B. Undue Prejudice

Defendant Powers maintains that he will be unduly prejudiced if Plaintiff's proposed amendments are permitted. The court disagrees.

Undue prejudice is the "most important" factor in deciding a motion to amend the pleadings. Minter v. Prime Equip. Co., 451 F.3d 1196, 1208 (10th Cir. 2006). Courts typically find undue prejudice only when the amendment unfairly affects non-movants "in terms of preparing their defense to the amendment." Id. (citing Patton v. Guyer, 443 F.2d 79, 86 (10th Cir. 1971) (finding no prejudice because the amendment was authorized several months prior to trial)). This most often occurs "when the amended claims arise out of subject matter different from what was set forth in the complaint and raises significant new factual issues." Id.

Defendant Powers argues that he will face undue difficulty mustering evidence in response to Plaintiff's proposed amendments because he closed down his law firm, Charles C. Powers, Attorney at Law, LLC, in April 2012, without "any notice that Plaintiff might subsequently assert claims related to the title policy or the transaction's closing." (Powers' Resp. at 10.) However, Defendant Powers does not argue that he actually lacks access to evidence necessary to support his defense; instead, he vaguely and tentatively asserts only that he "might have better maintained relevant files and contact information for certain witnesses." ( Id. ) (emphasis added.) This argument fails to demonstrate the sort of prejudice necessary for the court to reject an amendment of the pleadings. Indeed, because a trial has not yet been set, the court finds that Defendant Powers has ample time to adjust to Plaintiff's proposed amendments, which, as discussed below, arise out of the same real estate transaction at issue in its original Complaint.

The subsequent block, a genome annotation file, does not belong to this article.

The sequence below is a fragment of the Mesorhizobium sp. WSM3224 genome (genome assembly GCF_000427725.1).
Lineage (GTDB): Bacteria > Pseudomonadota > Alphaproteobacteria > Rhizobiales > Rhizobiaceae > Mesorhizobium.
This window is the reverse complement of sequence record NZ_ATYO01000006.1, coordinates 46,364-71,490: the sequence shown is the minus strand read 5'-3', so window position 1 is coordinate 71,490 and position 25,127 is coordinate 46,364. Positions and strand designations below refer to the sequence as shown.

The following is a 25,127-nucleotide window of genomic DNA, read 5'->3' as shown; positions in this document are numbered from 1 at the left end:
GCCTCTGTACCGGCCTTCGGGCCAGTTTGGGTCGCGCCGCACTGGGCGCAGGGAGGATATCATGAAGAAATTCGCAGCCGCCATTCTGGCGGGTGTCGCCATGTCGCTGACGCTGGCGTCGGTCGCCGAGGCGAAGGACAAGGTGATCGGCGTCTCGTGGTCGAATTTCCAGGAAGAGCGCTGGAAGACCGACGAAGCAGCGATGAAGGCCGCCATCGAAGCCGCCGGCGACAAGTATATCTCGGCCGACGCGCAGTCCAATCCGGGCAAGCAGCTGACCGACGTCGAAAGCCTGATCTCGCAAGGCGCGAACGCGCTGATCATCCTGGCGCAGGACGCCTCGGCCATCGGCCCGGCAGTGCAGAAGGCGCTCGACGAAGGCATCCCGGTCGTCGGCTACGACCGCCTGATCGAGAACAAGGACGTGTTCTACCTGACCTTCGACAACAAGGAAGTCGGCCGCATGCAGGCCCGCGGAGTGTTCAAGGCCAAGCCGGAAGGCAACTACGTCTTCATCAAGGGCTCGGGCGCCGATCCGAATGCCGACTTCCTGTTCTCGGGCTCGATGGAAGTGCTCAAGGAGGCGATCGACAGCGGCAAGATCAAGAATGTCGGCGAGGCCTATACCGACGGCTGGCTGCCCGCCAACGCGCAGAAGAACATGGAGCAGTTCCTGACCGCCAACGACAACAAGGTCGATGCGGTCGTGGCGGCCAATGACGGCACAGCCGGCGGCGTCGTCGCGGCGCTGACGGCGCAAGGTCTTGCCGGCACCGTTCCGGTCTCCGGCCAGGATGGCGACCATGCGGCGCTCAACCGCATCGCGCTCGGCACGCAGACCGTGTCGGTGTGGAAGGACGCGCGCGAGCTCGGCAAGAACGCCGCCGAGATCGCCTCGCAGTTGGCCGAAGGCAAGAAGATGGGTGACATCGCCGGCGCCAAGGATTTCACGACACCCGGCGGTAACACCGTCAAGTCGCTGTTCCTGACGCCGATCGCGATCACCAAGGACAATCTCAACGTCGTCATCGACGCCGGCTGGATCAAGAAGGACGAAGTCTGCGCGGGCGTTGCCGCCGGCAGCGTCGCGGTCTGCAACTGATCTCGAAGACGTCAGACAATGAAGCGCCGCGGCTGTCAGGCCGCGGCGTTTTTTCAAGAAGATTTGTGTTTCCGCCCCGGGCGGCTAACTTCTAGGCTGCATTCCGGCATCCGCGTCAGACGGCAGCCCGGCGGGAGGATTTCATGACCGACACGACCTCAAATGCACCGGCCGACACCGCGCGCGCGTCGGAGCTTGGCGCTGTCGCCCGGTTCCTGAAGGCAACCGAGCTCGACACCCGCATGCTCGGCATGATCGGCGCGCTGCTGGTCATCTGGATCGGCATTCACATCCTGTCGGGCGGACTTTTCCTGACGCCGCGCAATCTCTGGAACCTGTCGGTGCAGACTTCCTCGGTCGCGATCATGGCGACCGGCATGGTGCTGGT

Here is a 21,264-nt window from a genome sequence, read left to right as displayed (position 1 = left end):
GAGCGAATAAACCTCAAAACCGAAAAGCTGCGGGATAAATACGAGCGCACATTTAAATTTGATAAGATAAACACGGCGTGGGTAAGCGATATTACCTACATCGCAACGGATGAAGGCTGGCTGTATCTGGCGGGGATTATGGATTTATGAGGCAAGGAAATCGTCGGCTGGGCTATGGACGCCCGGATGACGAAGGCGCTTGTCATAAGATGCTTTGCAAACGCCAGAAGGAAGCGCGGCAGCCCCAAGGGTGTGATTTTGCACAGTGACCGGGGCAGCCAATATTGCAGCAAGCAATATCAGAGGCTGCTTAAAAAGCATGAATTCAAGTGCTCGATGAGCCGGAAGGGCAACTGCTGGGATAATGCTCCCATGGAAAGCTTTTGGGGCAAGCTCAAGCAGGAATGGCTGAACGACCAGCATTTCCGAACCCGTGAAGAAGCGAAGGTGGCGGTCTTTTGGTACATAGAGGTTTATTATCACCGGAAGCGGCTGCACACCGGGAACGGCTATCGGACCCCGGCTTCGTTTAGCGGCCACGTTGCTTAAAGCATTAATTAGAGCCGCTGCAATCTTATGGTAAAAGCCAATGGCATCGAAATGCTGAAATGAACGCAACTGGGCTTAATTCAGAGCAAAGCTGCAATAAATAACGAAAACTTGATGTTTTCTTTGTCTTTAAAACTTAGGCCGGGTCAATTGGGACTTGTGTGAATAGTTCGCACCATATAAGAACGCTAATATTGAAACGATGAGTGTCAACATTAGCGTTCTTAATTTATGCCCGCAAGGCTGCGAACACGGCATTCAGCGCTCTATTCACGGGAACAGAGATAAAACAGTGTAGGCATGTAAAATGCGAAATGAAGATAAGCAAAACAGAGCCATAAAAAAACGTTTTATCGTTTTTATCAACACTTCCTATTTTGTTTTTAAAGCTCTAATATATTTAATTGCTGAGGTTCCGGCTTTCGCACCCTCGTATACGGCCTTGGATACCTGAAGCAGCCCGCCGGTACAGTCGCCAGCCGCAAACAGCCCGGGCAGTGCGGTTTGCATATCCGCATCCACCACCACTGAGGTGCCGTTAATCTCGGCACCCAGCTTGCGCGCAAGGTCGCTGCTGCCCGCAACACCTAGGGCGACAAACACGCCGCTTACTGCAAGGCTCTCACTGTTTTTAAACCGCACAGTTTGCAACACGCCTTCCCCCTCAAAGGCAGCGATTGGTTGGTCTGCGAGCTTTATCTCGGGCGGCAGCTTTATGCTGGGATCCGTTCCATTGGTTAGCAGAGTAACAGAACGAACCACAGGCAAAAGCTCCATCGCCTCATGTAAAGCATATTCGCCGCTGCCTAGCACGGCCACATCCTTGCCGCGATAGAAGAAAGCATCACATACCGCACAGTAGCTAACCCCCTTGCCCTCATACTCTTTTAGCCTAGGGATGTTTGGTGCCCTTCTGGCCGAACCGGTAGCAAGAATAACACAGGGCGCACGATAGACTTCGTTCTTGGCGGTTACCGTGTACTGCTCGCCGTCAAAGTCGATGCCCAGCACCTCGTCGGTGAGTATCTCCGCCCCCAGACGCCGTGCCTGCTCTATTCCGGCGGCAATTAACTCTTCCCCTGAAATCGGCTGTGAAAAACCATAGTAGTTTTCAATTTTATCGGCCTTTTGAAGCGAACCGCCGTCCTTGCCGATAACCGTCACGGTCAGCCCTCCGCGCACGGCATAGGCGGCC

C. Futility

Defendant Powers also argues that Plaintiff's proposed amendments are futile because they are barred by the statute of limitations and otherwise fail to state a claim for relief. A proposed amendment is futile if the complaint, as amended, would be subject to dismissal. Gohier v. Enright, 186 F.3d 1216, 1218 (10th Cir. 1999) (citing Jefferson Cnty. Sch. Dist. No. R-1 v. Moody's Investor's Servs., 175 F.3d 848, 859 (10th Cir. 1999)). "The futility question is functionally equivalent to the question of whether a complaint may be dismissed for failure to state a claim" for relief under Fed.R.Civ.P. 12(b)(6). Id. (citations omitted). See also Aldrich v. McCulloch Props., Inc., 627 F.2d 1036, 1041 n.4 (10th Cir. 1980) (although the statute of limitations is an affirmative defense, questions regarding the statute of limitations may be resolved under Rule 12(b)(6) where the dates given in the complaint make clear that the right sued upon has been extinguished).

1. Statute of Limitations

Defendant Powers contends that Plaintiff knew or should have known in 2011 of Defendant Power's alleged negligence arising out of his role as the closing and/or title agent. Because Plaintiff did not file its Motion to Amend until May 9, 2014, Defendant Powers argues that these proposed amendments are barred by the 2-year statute of limitations governing negligence claims, Colo. Rev. Stat. § 13-80-102. Plaintiff contends that these proposed allegations are timely because they relate back to the filing of the Original Complaint in July 2012. The court agrees with Plaintiff.

Under Rule 15(c)(1)(B) an amendment relates back to the date of the timely filed original complaint when "the amendment asserts a claim or defense that arose out of the conduct, transaction, or occurrence set out-or attempted to be set out-in the original pleading." Fed.R.Civ.P. 15(c)(1)(B). The rationale behind Rule 15(c)(1)(B) is that "a party who has been notified of litigation concerning a particular occurrence has been given all the notice that statutes of limitation were intended to provide." Baldwin Cnty. Welcome Ctr. v. Brown, 466 U.S. 147, 149 n.3 (1984) (citation omitted). As long as there is a "factual nexus" between the original and amended complaints, the amended claim "is liberally construed to relate back to the original complaint if the defendant had notice of the claim and will not be prejudiced by the amendment." Benton v. Bd. of Cnty. Comm'rs, No. 06-cv-01406-PSF, 2007 WL 4105175, at *3 (D. Colo. Nov. 14, 2007) (quoting Grattan v. Burnett, 710 F.2d 160, 163 (4th Cir. 1983)) aff'd, 303 F.App'x 625 (10th Cir. 2008).